‘There’s a lot of megaphone diplomacy going on. You have to take it all with a pinch of salt.’
There’s no mistaking the clipped tone on the end of the line. Lord Maude, former trade minister (and the man who whipped the Cabinet Office into shape) is back from two days in Davos.
It's Friday afternoon but far from being in a party mood, he's thoroughly unimpressed by the latest spat between Brussels and the UK.
The City is in uproar over the European Union’s edict that financial services will lose its ‘passporting’ rights to trade freely in the EU following Brexit, and be left with limited access.
Lord Maude is hoping to be a voice of reason amid the noise. ‘People always bang on about how important it is that we stay in the single market but there isn’t one in financial services,’ he claims. ‘There is nothing even remotely approaching a single market in financial services.’
Lord Maude is on a mission to play down Brexit's threat to the the City. ‘People are worried about passporting but most of our big banks have already got subsidiaries in the EU,’ he says. ‘The idea of a wall being erected is for the birds. It’s not going to happen.’
Financial services has become the darling of the media spotlight. Last week, the government was under fire for failing to publish a detailed blueprint of its trade strategy for financial services following Brexit. The City has been left ‘in the dark’, claimed the FT.
On Saturday, the House of Lords EU Financial Affairs Sub-Committee published a report entitled: Brexit: The Future of Financial Regulation and Supervision. The conclusions were summed up by Baroness Faulkner, chair of the group, who said: ‘There is a risk of market fragmentation and financial instability if the UK loses access to the EU, as well as harm to customers and businesses.’
These proclamations sounds dire but Lord Maude believes the City has at least one ace up its sleeve. ‘It’s been said that London will lose access to the euro clearing market,’ he says. ‘But that’s not easy to do. There are only two places in the world where you can clear multi-currency instruments, and that’s London and New York. There isn’t anywhere in the EU.’
The UK clears an estimated £880bn a day. However, the EU may also be left (slightly) out of pocket if the practice is moved elsewhere.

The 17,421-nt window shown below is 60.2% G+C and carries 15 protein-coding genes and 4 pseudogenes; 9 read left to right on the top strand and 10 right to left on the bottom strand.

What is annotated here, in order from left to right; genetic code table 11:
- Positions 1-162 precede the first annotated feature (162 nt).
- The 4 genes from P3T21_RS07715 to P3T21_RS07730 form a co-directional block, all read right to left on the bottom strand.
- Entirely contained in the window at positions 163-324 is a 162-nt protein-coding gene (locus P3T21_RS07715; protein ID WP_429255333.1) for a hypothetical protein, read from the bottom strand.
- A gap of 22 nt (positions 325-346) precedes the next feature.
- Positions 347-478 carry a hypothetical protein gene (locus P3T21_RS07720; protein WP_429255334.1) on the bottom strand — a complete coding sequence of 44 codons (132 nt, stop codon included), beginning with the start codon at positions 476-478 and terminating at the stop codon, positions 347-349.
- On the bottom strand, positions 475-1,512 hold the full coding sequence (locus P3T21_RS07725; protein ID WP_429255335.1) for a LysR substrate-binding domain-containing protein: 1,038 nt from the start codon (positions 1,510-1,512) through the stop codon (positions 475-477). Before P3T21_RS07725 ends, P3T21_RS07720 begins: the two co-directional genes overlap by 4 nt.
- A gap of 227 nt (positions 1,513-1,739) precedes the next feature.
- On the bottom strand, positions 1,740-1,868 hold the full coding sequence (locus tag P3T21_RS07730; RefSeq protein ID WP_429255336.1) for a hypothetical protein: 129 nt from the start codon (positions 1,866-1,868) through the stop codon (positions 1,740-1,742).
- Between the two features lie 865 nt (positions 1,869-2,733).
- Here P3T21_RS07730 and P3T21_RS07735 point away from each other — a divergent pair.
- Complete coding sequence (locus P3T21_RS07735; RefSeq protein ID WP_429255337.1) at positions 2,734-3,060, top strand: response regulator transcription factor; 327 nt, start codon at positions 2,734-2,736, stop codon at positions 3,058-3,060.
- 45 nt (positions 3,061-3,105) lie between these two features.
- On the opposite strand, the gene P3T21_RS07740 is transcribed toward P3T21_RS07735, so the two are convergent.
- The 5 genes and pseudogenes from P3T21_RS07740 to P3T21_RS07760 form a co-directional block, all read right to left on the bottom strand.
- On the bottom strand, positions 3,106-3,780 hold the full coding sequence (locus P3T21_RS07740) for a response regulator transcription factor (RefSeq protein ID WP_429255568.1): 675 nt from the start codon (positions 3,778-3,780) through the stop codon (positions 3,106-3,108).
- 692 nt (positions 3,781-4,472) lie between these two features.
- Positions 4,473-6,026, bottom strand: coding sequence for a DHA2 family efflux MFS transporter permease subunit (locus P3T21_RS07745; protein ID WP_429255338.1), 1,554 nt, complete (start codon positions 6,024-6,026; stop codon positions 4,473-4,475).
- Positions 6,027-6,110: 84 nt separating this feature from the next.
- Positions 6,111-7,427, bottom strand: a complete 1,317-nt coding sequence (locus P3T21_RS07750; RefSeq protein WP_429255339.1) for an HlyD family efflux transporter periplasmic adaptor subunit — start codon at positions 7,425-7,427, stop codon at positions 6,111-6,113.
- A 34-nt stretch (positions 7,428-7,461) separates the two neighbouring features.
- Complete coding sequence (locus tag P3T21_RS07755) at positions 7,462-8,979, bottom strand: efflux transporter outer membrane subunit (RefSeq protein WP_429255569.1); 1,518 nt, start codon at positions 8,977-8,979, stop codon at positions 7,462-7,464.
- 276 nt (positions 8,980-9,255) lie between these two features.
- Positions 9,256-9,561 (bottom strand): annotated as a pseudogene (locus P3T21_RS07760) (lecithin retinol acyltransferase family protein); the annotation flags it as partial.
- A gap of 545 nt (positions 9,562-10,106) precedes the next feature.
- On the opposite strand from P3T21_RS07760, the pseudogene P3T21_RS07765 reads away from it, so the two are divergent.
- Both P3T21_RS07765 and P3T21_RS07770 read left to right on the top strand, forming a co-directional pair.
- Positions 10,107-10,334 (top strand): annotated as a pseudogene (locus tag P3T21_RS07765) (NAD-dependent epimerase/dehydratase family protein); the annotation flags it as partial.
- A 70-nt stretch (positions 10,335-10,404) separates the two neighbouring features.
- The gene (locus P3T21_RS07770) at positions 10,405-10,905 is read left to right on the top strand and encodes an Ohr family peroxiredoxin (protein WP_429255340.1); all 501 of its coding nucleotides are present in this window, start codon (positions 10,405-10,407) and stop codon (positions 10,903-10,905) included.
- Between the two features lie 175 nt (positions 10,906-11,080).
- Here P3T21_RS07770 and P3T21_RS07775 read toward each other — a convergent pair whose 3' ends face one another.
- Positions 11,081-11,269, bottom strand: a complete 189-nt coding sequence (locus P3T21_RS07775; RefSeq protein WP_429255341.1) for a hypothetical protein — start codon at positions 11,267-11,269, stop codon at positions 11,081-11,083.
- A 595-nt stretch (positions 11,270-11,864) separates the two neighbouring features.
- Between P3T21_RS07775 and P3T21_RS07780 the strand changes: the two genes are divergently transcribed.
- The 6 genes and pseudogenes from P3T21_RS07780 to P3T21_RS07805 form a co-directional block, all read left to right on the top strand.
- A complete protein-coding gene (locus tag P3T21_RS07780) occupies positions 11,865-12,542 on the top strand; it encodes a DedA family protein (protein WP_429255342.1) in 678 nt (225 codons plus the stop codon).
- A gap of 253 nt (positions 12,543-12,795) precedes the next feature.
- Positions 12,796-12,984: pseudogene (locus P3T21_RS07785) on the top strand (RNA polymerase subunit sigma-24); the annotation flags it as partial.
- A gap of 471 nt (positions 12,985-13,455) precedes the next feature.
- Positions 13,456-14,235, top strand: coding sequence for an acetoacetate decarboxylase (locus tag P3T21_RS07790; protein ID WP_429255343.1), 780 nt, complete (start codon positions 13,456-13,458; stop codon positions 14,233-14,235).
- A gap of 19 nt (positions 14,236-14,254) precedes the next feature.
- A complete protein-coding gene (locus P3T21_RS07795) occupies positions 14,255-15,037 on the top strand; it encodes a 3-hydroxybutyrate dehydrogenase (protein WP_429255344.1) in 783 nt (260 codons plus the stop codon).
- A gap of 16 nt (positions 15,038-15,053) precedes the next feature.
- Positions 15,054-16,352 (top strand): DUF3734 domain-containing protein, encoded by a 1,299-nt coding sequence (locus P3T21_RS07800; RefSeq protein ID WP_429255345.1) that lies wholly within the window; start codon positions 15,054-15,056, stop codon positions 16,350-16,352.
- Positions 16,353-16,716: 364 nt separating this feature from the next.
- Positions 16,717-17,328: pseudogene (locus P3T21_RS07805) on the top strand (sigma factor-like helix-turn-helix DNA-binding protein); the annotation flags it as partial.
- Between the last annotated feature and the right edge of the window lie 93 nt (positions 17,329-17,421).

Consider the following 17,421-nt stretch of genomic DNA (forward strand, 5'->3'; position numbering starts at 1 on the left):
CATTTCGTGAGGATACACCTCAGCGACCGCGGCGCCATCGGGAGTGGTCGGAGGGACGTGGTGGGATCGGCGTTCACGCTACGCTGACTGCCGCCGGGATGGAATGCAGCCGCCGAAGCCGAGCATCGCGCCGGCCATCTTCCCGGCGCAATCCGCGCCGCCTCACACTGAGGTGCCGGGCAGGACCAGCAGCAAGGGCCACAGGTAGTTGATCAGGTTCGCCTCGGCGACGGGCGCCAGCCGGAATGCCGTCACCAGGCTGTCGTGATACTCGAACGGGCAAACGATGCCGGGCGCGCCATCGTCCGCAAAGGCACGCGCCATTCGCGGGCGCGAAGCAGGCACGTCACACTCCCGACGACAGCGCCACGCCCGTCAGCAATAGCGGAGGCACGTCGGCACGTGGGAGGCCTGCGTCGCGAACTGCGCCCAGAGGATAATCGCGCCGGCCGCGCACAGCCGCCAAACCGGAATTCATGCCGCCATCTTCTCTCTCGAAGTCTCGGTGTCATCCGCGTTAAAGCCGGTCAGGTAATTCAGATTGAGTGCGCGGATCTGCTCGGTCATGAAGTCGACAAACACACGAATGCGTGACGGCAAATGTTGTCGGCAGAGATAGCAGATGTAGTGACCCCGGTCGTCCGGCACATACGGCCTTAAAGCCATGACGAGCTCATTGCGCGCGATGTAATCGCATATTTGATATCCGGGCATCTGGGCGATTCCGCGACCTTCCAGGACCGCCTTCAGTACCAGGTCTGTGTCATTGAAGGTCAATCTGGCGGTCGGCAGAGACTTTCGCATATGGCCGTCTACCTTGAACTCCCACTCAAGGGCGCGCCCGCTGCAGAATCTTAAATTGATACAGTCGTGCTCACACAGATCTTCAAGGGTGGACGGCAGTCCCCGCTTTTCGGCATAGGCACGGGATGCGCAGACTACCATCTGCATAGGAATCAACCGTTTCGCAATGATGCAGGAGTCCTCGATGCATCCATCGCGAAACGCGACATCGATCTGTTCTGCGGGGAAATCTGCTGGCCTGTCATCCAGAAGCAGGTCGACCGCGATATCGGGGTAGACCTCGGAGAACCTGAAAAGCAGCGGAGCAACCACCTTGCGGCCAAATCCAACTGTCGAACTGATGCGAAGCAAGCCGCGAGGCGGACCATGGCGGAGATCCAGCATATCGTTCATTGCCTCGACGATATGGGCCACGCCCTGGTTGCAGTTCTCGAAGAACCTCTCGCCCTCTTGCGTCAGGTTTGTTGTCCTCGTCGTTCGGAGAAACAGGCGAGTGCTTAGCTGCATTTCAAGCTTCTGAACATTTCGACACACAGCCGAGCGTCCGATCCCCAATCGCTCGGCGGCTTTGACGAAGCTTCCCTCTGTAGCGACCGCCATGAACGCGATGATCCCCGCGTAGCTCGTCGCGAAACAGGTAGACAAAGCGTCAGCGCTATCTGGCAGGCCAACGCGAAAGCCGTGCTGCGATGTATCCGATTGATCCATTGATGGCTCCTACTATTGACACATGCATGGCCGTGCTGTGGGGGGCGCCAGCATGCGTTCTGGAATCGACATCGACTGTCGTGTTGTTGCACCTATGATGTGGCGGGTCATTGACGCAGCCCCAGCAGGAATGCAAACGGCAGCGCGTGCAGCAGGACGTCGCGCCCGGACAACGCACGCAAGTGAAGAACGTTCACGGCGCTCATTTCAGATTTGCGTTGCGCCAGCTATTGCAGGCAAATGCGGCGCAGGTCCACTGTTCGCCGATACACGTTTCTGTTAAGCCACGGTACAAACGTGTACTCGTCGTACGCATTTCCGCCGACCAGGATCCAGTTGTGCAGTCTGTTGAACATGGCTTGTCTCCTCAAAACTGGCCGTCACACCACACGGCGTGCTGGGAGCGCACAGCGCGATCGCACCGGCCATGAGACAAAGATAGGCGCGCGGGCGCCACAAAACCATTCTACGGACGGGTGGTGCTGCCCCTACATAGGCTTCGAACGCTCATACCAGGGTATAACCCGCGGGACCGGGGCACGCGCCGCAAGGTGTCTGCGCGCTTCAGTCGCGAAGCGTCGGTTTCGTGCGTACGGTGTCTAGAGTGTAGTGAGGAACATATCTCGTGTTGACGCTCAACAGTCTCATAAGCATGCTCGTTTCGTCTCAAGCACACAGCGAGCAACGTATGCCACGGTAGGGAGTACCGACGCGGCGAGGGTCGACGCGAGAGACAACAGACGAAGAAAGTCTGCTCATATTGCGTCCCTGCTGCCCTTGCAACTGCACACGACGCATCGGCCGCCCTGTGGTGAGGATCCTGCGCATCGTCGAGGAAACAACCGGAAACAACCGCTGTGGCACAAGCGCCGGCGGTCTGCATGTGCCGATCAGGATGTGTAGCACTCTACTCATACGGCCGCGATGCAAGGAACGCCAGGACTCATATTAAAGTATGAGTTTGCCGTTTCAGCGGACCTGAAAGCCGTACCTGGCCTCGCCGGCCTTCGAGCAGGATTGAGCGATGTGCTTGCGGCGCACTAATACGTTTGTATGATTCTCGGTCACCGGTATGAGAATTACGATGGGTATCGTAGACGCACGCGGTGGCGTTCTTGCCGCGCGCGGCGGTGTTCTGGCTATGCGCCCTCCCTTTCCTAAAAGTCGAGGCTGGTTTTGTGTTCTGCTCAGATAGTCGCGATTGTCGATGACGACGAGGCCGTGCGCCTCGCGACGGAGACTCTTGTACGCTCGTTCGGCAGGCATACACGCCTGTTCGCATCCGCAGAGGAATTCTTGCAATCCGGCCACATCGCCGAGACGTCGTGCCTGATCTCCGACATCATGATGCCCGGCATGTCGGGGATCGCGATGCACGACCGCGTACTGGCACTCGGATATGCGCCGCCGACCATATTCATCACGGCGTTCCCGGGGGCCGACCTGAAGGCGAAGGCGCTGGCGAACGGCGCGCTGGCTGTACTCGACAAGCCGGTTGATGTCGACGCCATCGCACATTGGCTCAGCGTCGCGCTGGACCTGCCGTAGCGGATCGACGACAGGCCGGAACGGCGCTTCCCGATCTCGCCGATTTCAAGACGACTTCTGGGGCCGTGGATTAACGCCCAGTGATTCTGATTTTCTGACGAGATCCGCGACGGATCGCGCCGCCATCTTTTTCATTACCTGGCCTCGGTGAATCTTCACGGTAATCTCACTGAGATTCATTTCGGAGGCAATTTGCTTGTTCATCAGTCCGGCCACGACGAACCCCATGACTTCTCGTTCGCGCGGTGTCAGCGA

‘It’s been estimated that there will be a 20bn euro annual penalty for the EU financial markets if it were required to be done in the Union,’ says Lord Maude. ‘Beyond the financial penalty, it would also create systemic risk.’
The European Commission seens unwilling to give an inch when it comes to assurances of post-Brexit trade. President Jean-Claude Juncker has already warned that the UK will not get ‘a la carte access’ to the single market when it leaves the EU.
‘This is total rubbish and the commissioner knows it,’ says Lord Maude. ‘He keeps saying that you can’t have a bespoke deal, we must have something ‘off the shelf’ but everyone knows that there is no such thing as off the shelf. Everything is bespoke. It's just nonsense.’
‘My advice is don’t believe everything you hear,’ he adds. ‘Remember that this is a public negotiation, and things aren’t always what they seem.’
This morning, the CBI published its latest Financial Services Survey, compiled in association with PwC, which found that 9 in 10 firms see Brexit as the ‘most serious threat’ to UK’s status as financial centre.
‘Optimism in parts of the sector has been falling for the last two years,’ said Rain Newton-Smith, CBI Chief Economist. ‘Firms are nearly unanimous in voicing their concern about the damaging impact of Brexit uncertainty and the need for the UK to remain a vibrant centre of fintech and innovation.’
‘London is the world's financial centre,’ says Lord Maude. ‘Brexit will undoubtedly lead to some leakage of jobs to elsewhere but don't forget that the UK is one of redeeming features of the EU's financial services market. The losses won't be huge and are likely to be sector and sub-sector specific.’
Lord Maude currently serves on the advisory board of OakNorth, the challenger bank, as well as being chairman of the advertising agency Cogent Elliott and senior adviser to Covington, the law firm.
Image credit: World Economic Forum/Flickr